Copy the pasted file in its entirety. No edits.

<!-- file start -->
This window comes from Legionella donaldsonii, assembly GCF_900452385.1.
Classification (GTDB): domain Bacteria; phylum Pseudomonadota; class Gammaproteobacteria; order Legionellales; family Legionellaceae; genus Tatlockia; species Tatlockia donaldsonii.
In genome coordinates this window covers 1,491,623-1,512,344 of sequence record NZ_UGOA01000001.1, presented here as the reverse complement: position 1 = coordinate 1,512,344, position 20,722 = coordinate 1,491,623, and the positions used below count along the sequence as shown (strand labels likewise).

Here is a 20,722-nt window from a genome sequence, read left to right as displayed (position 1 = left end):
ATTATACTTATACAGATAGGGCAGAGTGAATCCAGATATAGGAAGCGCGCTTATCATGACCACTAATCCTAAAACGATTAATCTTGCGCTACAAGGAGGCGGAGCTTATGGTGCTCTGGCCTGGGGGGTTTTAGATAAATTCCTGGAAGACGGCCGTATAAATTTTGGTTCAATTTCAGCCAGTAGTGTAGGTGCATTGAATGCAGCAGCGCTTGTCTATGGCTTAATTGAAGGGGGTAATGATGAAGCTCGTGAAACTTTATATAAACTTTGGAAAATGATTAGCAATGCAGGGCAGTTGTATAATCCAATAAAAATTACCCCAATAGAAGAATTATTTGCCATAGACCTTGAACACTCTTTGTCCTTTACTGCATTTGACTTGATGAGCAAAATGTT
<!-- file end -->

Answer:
This window comes from Legionella donaldsonii, assembly GCF_900452385.1.
Classification (GTDB): domain Bacteria; phylum Pseudomonadota; class Gammaproteobacteria; order Legionellales; family Legionellaceae; genus Tatlockia; species Tatlockia donaldsonii.
In genome coordinates this window covers 1,491,623-1,512,344 of sequence record NZ_UGOA01000001.1, presented here as the reverse complement: position 1 = coordinate 1,512,344, position 20,722 = coordinate 1,491,623, and the positions used below count along the sequence as shown (strand labels likewise).

Here is a 20,722-nt window from a genome sequence, read left to right as displayed (position 1 = left end):
ATTATACTTATACAGATAGGGCAGAGTGAATCCAGATATAGGAAGCGCGCTTATCATGACCACTAATCCTAAAACGATTAATCTTGCGCTACAAGGAGGCGGAGCTTATGGTGCTCTGGCCTGGGGGGTTTTAGATAAATTCCTGGAAGACGGCCGTATAAATTTTGGTTCAATTTCAGCCAGTAGTGTAGGTGCATTGAATGCAGCAGCGCTTGTCTATGGCTTAATTGAAGGGGGTAATGATGAAGCTCGTGAAACTTTATATAAACTTTGGAAAATGATTAGCAATGCAGGGCAGTTGTATAATCCAATAAAAATTACCCCAATAGAAGAATTATTTGCCATAGACCTTGAACACTCTTTGTCCTTTACTGCATTTGACTTGATGAGCAAAATGTT